Book Review: 'JEN-X: Jenny McCarthy's Open Book' In 2097, if students are still taking a course called "The Literature of Fact," now taught by John McPhee at Princeton, JEN-X: Jenny McCarthy's Open… Television
Book Review

Book Review: 'JEN-X: Jenny McCarthy's Open Book'

Details Writers: Jenny McCarthy, Neal Karlen; Genre: Television

In 2097, if students are still taking a course called ''The Literature of Fact,'' now taught by John McPhee at Princeton, JEN-X: Jenny McCarthy's Open Book should be required reading. Nothing else could offer such a pure snapshot of a working-class young woman in celebrity-obsessed, turn-of-the-century America.

Okay, that was probably not the blurb envisioned by the canny marketers — I mean publishers — over at Regan Books when they packaged — I mean crafted — what they no doubt hoped would be a female version of Howard Stern's mega-selling Private Parts. Complete with the same kind of loud magazine and MTV-style graphics and cute baby pictures, JEN-X, cowritten by freelance writer Neal Karlen, even chronicles McCarthy's Stern-like obsession with ... farting.

But get this: JEN-X actually cuts through the cheese it seemed destined to be and emerges as a little gem of a memoir — far more honest and believable in its crude way than the fussily executed, self-conscious recollections of highbrow books like Kathryn Harrison's The Kiss or Mary Karr's The Liar's Club. Freed from the constraints of anything but the desire to sell this book, Regan and Co. have accidentally produced a witty, inspirational story that is both a classic piece of pop-culture ephemera and a grand record of it.

At its heart, JEN-X works because McCarthy, the tough, determined daughter of a Chicago steelworker, tells the truth about being a woman — about being ambitious, lonely, jealous of other women; about being used by men and using men. ''Those men whose unfunny jokes I laughed at and who I flattered with my attention were all fools,'' writes McCarthy about her stint as Playboy's Playmate of the Year. '' ... This was the game I had to play for a while to get in the club.'' And her frankness about matters involving personal hygiene — which I won't even begin to describe here — are at times gross and disturbing, rare for a woman, and reminiscent of some of Sylvia Plath's jarring ruminations on similar subjects.

Smartly self-deprecating, again in the fine Stern tradition, the book is an instant antidote to every airbrushed profile of a Cosmopolitan cover girl. Merrily describing herself as a ''friendless geek,'' McCarthy tells us right up front that she hates her breast implants. She says she plans to take them out and wishes she had had enough self-esteem not to have had the operation in the first place. (''Girls, don't do it,'' she warns.) She doesn't need to exercise and eat right to stay thin — she's such a nervous wreck from the stress of working in Hollywood that she has diarrhea all the time. She didn't pose for Playboy because it was a way to demonstrate her art; rather, ''It was the only way, maybe my only chance to get to Hollywood and in front of a camera.''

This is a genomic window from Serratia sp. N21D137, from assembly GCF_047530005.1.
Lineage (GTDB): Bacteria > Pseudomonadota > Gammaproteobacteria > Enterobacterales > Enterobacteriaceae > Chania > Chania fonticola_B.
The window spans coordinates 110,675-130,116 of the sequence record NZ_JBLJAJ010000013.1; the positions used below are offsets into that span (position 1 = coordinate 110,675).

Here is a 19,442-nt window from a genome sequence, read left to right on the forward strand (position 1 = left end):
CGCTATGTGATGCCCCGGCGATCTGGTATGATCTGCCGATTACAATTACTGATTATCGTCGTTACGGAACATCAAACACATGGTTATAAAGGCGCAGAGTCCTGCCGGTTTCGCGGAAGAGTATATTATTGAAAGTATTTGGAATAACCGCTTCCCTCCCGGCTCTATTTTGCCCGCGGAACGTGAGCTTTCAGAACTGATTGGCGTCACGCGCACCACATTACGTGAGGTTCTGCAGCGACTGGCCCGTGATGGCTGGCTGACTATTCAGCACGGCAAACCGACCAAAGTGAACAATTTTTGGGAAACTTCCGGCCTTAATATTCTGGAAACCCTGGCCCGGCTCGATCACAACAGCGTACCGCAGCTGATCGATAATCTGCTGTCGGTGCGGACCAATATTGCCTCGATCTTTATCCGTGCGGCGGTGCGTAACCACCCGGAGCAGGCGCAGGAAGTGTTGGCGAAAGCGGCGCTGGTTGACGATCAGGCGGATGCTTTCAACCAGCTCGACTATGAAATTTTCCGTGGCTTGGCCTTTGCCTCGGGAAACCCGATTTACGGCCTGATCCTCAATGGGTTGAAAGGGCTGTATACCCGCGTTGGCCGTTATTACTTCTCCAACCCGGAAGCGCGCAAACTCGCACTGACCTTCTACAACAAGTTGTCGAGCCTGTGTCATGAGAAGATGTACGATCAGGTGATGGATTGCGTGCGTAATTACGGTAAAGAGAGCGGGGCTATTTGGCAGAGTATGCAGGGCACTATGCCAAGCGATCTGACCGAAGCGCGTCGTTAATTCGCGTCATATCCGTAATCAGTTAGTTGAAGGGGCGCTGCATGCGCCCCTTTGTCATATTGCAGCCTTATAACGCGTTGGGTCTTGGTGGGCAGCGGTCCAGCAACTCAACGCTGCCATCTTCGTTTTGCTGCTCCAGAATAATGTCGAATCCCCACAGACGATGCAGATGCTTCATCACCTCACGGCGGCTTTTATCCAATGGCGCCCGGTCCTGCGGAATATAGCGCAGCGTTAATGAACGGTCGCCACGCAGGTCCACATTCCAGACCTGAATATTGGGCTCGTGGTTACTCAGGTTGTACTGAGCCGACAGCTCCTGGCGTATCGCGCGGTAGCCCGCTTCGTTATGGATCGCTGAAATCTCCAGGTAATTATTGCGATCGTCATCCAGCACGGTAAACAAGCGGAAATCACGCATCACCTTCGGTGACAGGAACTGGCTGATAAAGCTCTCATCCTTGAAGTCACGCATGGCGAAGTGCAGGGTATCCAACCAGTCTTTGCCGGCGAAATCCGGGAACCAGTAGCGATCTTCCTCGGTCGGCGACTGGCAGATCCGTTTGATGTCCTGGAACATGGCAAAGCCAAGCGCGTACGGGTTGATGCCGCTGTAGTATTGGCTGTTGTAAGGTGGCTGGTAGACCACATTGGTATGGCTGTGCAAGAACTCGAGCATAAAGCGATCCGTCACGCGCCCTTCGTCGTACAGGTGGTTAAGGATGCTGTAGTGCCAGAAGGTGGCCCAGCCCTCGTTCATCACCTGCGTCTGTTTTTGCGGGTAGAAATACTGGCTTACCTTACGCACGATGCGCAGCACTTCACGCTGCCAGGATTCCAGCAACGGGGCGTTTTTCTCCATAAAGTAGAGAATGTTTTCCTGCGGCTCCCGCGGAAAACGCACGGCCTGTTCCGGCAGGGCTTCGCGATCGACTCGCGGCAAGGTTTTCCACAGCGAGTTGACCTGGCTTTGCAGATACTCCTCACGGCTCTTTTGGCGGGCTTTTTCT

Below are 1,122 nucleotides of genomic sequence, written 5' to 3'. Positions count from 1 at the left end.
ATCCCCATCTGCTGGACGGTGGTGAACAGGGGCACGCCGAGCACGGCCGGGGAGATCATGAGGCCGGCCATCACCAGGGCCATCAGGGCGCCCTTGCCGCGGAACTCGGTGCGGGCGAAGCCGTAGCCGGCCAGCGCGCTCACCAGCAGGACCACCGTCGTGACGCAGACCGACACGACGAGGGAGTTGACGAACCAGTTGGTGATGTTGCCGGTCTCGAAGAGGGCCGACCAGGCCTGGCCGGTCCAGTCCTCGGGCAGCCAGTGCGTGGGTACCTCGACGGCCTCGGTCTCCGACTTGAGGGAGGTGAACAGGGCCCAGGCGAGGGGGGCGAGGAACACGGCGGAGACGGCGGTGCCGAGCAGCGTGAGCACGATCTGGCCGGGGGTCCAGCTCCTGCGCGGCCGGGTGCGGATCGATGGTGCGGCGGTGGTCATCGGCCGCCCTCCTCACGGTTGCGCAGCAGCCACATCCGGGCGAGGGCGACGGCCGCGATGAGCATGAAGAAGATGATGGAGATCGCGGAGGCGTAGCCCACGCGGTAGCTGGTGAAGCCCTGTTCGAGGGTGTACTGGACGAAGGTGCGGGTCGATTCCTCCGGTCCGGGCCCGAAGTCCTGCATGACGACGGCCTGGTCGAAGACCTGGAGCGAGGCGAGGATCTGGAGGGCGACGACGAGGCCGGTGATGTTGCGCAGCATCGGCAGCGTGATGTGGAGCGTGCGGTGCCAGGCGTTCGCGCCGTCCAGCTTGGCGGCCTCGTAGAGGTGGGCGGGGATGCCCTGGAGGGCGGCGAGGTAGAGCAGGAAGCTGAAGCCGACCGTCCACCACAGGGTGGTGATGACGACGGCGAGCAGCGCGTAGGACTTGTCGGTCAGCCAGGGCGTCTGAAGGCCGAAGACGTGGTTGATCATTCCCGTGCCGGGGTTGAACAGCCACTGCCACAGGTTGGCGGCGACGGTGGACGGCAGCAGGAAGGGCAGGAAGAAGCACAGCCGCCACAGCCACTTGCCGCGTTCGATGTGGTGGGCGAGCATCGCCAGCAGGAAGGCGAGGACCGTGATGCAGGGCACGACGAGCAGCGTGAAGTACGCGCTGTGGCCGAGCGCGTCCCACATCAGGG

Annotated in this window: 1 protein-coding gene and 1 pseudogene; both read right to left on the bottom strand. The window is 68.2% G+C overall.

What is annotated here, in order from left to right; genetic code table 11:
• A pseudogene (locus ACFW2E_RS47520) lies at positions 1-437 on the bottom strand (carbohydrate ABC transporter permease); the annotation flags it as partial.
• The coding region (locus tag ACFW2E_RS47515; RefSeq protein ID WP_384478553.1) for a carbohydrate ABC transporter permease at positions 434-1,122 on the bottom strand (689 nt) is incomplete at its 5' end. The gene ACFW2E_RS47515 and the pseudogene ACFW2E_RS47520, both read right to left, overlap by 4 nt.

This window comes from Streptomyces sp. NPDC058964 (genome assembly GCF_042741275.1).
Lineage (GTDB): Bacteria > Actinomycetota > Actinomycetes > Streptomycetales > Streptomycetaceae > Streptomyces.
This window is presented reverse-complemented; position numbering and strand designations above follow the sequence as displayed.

That spot before the camera is McCarthy's holy grail, her ticket out from behind the counter of a deli in Chicago. McCarthy doesn't pretend it's about craft; it's about the ''ridiculous daydreams I'd always had about being famous in a cool way,'' during a childhood in which her role models were Wonder Woman and Donny and Marie. Her most revealing tales are her memories of growing up poor with three sisters on Chicago's gritty South Side as a competitive, ''lost and confused'' tomboy who locked herself in the bathroom and talked to the shower curtain to escape the ''chaos'' of her crowded home. Most entertaining are her stories about her stint as a barmaid and the violent brawls she had with other women.

She laments what she describes as her devoutly Catholic mother's near breakdown after hearing about her Playboy pictorial but coolly explains it as a risk she had to take. ''It had to be a stepping stone,'' says McCarthy, who now vows never to pose nude again. ''You rolls the dice, you takes your chances.''

McCarthy's adventures in Hollywood — breakfasting with Hugh Hefner's spoiled sons at the Playboy mansion, fending off a lecherous Steven Seagal, feuding with Pamela Lee, mistakenly wearing her Valentino dress backward at the Oscars — are the kind of hilarious stories most careerist starlets would rather die than disclose.

Maybe you won't believe the grade this book is getting. As McCarthy herself says: Whatever. Bite me. A

[BOX]

New in Paperback

BLUE ITALIAN Rita Ciresi (Delta, $11.95, first published in 1996) Fiction debut flashbacks over a couple's bumpy three-year marriage with biting humor, tactile prose, and a three-hankie finale.

MARCHING TO VALHALLA Michael Blake (Fawcett/Columbine, $12.95, 1996) General Custer narrates the final months of his life in this measured historical epic from the author of Dances With Wolves.

A PLACE CALLED HOME Mickey Pearlman, ed. (St. Martin's Griffin, $12.95, 1996) Erica Jong and 19 other women reflect on the domicile; their true home is, clearly, on the page.

LE DIVORCE Diane Johnson (Plume, $12.95, 1996) This witty novel about an American's visit to her stepsister in Paris is a current National Book Award nominee.

Originally posted Nov 14, 1997 Published in issue #405 Nov 14, 1997 Order article reprints